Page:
about their treatment. Inmates were often chained in the prisons in Abéché, Sarh
The same situation of migrants being held in detention is also
experienced in Cameroon and Gabon and this greatly affects the status of
migrants residing in this state thus rendering protection inadequate and
inefficient. It is the responsibility of states to offer absolute protection to
foreigners who reside in their territories and even if they commits crimes or
have illegally entered the territory, their fundamental human rights have to be
protected and guaranteed to the letter. Nevertheless, migrants or foreigners
continue to experience violation of their rights and liberties making the
international community to have a negative impression of the country in question
when it concerns matters of foreigners’ protection.
The existence of much international, regional and local legislation aimed at
protecting migrants in Cameroon, Chad and Gabon shows the laudable efforts made
by these countries to deal with immigration issues and that of migrant
protection. Despite all the efforts by international humanitarian, human
rights, migration, labour and refugee laws, it is surprising that refugees and
migrants residing in Cameroon, Chad and Gabon continue to face many challenges
which have rendered or posed a threat on the livelihood of these persons, thus
creating a non-conducive environment for habitation.
The numerous problems faced by refugees and migrant persons
including inadequate housing, feeding, accommodation and even threats to their
standards of living, bring to light many worries to the international community
making them pose many questions as to the effectiveness of available
international instruments set in place in providing relief and protection to
those engaged in immigration. There is an increase in the number of rampant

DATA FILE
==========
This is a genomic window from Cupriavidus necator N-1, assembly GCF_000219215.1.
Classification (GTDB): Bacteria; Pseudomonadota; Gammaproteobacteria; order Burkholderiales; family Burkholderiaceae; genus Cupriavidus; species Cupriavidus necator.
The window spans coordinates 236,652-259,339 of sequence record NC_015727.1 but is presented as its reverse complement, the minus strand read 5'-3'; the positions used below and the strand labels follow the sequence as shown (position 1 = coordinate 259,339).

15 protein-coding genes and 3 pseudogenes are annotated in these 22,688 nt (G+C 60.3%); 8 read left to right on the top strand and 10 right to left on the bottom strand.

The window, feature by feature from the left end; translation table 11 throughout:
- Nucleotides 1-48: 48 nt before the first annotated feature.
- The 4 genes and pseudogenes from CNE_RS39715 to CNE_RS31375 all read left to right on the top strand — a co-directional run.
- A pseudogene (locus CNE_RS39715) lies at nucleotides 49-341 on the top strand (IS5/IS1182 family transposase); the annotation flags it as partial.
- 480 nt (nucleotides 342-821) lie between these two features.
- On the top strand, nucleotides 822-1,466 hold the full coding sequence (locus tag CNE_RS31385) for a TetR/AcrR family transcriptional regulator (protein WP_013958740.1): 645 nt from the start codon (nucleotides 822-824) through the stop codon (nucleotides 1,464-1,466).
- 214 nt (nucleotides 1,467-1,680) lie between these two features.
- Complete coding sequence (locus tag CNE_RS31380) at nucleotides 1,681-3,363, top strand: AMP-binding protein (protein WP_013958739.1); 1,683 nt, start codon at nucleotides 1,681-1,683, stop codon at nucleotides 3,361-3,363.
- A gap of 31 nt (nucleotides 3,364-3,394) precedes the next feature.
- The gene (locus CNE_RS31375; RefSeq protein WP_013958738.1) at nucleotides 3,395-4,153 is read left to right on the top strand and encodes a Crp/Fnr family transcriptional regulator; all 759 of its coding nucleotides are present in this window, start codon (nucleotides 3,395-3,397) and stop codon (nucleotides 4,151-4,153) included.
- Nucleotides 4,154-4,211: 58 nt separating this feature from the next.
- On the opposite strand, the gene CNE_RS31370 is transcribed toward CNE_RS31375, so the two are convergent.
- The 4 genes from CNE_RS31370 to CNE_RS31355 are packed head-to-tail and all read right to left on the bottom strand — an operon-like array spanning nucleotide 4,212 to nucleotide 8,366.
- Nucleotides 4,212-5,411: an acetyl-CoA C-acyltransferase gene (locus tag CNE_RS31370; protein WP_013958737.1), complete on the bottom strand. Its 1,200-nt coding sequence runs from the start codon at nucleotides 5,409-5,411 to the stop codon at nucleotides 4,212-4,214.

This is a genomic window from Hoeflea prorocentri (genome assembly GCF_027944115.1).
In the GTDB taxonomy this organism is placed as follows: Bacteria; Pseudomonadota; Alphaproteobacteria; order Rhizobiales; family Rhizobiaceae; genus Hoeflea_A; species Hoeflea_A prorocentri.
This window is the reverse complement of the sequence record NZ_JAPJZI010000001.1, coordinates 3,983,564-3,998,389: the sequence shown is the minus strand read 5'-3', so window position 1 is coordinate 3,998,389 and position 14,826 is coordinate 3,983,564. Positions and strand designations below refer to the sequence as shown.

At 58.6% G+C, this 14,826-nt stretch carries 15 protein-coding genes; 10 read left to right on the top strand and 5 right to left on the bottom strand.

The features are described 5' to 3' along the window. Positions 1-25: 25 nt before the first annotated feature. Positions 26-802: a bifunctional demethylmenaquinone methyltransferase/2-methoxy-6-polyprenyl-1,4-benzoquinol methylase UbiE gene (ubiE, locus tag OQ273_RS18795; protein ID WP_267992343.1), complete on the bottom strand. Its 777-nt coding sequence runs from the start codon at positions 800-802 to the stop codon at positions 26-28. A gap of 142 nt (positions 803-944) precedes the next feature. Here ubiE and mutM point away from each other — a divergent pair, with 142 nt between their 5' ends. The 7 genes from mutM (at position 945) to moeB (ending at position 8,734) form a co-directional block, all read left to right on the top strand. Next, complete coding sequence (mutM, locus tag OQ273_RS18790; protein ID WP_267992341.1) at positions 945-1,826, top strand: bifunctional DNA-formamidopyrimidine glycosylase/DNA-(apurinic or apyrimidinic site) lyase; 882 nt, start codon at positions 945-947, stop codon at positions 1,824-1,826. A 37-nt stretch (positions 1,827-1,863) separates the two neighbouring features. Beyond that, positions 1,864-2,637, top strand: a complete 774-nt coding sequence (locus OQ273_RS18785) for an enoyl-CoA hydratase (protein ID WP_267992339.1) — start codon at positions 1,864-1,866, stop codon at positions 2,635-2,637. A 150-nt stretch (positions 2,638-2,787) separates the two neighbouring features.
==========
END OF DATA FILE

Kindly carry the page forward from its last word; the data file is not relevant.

violation of migrants’ rights and status especially in the Asian and African
continents and CEMAC sub-region in particular.
Cameroon, Chad and Gabon have taken great efforts to see
to the application of these international and regional commitments through
national laws like the constitution, labour laws, penal codes, immigration laws,
those on trafficking as well as those governing refugees and asylum seekers in
The putting in place of these laws and regulatory frameworks in
these countries have offered some degree of protection and guarantees on
foreigners or migrants’ rights like those relating to employment, education,
business security, property, health and a list of other protections. The legal
texts governing migrants’ protection in these countries have made provisions in
their national laws conforming to those provided for in regional and
international laws, to provide adequate protection of migrants’ status and right
through the fighting and sanctioning of those discriminatory practices meted
against migrants in their territories. This guarantee and protection of migrant
rights by these countries’ national laws and regulations have been helpful in
attracting foreigners to reside in the various member states.
Notwithstanding all these initiatives and commitments instituted by Cameroon,
Chad and Gabon through the enactment of laws and creation of institutions to
protect migrants’ rights and status, all these have been considered as window
dressing. Theory does not provide a definite answer to the question whether the
protection offered to migrants in these countries through their various national
laws and policies and even the creation of institutions are guaranteed. In other
word, there seem to be an automatic difference between law making and law
implementation. To create laws and institutions is one thing, and to implement
the laws and see to it that the institutions perform their assigned tasks is
Report on the Human Right Practice, Amnesty International Human Right Report,
Decree No. 000013/PR/MFPF of 7 January 2002.
Law No. 37/98 of 20 July 1999 initiating the Gabon Nationality Code
Towards a fair deal for migrant workers in the global economy, Report VI,
International Labour Conference, 92nd Session, Geneva, 2004; OSCE; IOM; ILO:
Handbook on establishing effective labour migration policies in countries of